Paper No. 209-8
Presentation Time: 9:45 AM

EXHUMATION OF HIGH-PRESSURE ROCKS IN THE AEGEAN BACK ARC: TUG-OF-WAR OF TITANS ON ANDROS AND TINOS ISLANDS


SHIN, Timothy A., Geological Sciences, University of Texas at Austin, Jackson School of Geosciences, 1 University Station; C1160, Austin, TX 78712, timashin@gmail.com, SEMAN, Spencer, Dept. of Geological Sciences, Jackson School of Geosciences, The University of Texas at Austin, 1 University Station, C1160, Ausin, TX 78712, STOCKLI, Daniel F., Department of Geological Sciences, University of Texas at Austin, Austin, TX 78712, SOUKIS, Konstantinos, Dept. of Geology and Geoenvironment, University of Athens, Athens, Greece, and CATLOS, Elizabeth J., Geological Sciences, University of Texas at Austin, Jackson School of Geosciences, Austin, TX 78712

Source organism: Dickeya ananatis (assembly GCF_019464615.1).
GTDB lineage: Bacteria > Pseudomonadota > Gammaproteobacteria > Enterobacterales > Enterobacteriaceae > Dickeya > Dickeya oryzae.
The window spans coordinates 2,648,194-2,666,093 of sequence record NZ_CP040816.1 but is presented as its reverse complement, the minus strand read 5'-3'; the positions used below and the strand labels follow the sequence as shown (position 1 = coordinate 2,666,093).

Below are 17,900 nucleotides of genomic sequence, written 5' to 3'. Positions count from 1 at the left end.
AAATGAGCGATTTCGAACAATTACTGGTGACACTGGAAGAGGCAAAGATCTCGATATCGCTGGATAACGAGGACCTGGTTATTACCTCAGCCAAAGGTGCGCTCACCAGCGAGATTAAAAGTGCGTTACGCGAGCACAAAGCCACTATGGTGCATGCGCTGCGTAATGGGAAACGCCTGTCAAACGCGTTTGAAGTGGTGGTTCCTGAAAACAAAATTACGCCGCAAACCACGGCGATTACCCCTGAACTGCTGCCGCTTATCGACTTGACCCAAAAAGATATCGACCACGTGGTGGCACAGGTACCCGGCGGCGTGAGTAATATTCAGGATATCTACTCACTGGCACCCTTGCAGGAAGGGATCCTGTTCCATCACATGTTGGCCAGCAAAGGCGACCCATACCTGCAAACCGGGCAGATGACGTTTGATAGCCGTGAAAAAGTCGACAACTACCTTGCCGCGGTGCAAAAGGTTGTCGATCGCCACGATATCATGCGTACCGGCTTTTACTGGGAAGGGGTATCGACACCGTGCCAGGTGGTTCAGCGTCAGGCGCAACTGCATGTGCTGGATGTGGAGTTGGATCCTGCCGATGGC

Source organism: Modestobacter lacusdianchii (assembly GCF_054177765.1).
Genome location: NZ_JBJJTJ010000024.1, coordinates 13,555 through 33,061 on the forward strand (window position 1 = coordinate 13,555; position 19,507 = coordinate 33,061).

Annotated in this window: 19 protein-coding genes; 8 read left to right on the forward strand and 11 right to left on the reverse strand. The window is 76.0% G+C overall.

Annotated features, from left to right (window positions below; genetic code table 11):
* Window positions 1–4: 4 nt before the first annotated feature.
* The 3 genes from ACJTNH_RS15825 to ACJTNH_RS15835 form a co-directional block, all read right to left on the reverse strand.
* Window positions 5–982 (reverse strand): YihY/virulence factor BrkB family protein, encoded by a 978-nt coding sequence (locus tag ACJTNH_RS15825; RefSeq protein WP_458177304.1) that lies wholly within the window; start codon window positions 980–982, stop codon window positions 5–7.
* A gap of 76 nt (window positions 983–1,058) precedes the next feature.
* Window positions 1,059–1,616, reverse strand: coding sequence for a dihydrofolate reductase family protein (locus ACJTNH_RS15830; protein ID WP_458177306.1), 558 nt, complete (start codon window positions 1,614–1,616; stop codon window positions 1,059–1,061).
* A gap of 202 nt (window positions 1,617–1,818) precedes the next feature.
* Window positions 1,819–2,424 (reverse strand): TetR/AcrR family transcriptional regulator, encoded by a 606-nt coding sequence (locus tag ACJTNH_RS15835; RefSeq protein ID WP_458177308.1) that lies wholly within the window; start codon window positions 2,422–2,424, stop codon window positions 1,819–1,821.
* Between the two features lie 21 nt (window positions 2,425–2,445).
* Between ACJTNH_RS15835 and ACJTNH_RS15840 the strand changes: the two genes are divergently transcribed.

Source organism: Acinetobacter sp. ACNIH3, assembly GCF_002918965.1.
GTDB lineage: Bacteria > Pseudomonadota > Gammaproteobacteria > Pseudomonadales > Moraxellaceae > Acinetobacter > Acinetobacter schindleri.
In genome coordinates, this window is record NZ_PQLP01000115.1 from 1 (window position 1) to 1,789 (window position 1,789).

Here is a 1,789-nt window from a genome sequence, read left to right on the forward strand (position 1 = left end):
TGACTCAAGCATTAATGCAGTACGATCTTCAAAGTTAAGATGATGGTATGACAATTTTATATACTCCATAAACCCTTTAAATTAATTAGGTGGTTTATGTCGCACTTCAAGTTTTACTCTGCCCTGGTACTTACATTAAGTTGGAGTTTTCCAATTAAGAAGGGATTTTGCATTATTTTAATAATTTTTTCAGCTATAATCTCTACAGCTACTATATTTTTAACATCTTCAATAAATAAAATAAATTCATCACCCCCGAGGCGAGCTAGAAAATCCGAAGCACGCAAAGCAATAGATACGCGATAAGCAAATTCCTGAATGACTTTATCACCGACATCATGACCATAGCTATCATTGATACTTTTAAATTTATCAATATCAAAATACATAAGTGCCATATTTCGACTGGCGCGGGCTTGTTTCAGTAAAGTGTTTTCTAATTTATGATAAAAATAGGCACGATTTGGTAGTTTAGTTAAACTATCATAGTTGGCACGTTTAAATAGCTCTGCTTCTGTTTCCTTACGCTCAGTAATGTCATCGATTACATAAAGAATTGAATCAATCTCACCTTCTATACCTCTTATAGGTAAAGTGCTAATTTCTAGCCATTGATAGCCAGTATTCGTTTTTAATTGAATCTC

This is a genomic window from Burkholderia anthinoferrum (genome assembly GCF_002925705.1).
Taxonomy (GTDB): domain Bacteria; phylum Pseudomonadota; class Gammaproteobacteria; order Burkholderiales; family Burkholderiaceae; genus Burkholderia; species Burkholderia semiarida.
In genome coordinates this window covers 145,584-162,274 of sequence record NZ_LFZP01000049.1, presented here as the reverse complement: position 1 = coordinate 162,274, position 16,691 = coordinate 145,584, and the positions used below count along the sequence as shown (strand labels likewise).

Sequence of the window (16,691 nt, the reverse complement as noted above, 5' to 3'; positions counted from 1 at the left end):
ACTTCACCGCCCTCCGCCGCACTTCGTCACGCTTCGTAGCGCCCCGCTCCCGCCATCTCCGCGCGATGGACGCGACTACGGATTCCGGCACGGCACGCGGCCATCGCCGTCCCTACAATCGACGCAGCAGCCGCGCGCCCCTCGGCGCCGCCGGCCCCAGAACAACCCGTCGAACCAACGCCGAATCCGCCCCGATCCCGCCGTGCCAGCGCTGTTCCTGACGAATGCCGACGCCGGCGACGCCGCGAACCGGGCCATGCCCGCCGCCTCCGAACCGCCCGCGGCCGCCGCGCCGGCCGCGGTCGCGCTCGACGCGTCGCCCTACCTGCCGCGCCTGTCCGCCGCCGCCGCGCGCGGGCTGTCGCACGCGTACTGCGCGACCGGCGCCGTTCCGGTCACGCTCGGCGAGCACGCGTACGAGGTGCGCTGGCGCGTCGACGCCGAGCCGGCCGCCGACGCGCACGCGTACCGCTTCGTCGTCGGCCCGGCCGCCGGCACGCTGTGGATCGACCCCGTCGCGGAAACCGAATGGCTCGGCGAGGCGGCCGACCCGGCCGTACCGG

Tectonic processes that exhume high-pressure metamorphic rocks from great depths in syn-convergent back-arc settings are not well known. Miocene syn-convergent back-arc extension seen in the Attic-Cycladic Crystalline Belt of the Aegean Sea is used as a proxy for understanding detachments and is a key area for observing how contractional and extensional mechanisms influence high-pressure metamorphic core complex exhumation. Previous workers propose two different titans of exhumation mechanisms: subduction induced extrusion-wedge underplating versus low-angle normal fault extension. Andros, Tinos, and Evia Islands in the Attic-Cycladic Crystalline Belt of the Aegean Sea are ideal for addressing how critical low-angle normal faults are in high-pressure rock exhumation. Tinos Island is a Cordilleran-style metamorphic core complex consisting of classic Cycladic Blueschist Unit high-pressure rocks exhumed along several low-angle normal faults in the North Cycladic Detachment System. Conversely, Evia displays the Cycladic Blueschist Unit in nappe stacks exhumed by an extrusion wedge during thrusting. Understudied Andros Island’s low-angle normal fault has been considered part of the North Cycladic Detachment System, but the temporal evolution of thrusting and extension has not yet been explored. Andros is ideally positioned for a detailed geochronological, thermochronological, and structural study to examine the spatiotemporal transition of kinematic and thermal regimes between Tinos and Evia. New U-Pb-He and (U-Th)/He geo-/thermochronometry from Andros and Tinos help elucidate the magnitude, temporal, and spatial variability of these two fundamental titans of tectonic processes in exhuming the Aegean back arc high-pressure rocks.